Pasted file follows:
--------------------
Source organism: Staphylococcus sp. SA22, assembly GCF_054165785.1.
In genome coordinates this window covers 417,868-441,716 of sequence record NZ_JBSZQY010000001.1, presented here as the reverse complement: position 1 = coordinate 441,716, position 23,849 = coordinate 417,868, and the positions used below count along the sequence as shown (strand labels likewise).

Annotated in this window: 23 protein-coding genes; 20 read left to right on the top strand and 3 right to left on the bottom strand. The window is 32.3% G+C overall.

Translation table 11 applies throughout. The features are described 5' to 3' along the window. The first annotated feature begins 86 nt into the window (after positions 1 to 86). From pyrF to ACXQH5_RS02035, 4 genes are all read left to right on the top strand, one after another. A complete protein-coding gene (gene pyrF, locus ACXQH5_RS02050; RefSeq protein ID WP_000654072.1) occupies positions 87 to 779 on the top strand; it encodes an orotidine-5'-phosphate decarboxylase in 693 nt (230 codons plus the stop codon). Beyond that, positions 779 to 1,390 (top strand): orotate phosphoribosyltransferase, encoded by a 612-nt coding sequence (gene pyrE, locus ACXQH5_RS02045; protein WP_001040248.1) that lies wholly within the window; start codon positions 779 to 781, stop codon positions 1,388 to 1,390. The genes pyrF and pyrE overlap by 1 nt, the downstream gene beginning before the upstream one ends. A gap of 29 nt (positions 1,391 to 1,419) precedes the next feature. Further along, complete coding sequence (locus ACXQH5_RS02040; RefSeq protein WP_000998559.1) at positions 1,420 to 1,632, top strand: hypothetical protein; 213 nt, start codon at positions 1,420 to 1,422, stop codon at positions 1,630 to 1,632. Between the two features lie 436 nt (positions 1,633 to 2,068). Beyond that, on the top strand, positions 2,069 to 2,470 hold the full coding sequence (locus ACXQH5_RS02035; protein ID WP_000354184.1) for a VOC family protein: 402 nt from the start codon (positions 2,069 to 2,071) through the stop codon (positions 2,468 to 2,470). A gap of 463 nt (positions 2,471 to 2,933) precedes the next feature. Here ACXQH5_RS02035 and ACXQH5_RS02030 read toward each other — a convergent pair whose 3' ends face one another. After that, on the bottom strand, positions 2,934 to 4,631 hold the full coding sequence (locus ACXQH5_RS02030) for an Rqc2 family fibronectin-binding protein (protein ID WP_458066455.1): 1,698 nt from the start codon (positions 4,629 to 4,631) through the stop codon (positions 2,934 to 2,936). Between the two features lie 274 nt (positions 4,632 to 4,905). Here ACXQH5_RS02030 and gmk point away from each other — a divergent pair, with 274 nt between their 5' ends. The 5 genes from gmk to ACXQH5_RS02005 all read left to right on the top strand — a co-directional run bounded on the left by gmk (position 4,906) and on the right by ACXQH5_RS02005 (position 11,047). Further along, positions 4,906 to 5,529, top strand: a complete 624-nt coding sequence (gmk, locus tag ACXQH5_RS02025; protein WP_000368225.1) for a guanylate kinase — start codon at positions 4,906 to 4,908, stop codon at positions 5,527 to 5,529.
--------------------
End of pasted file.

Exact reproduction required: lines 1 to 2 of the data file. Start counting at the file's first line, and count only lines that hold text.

Source organism: Staphylococcus sp. SA22, assembly GCF_054165785.1.
In genome coordinates this window covers 417,868-441,716 of sequence record NZ_JBSZQY010000001.1, presented here as the reverse complement: position 1 = coordinate 441,716, position 23,849 = coordinate 417,868, and the positions used below count along the sequence as shown (strand labels likewise).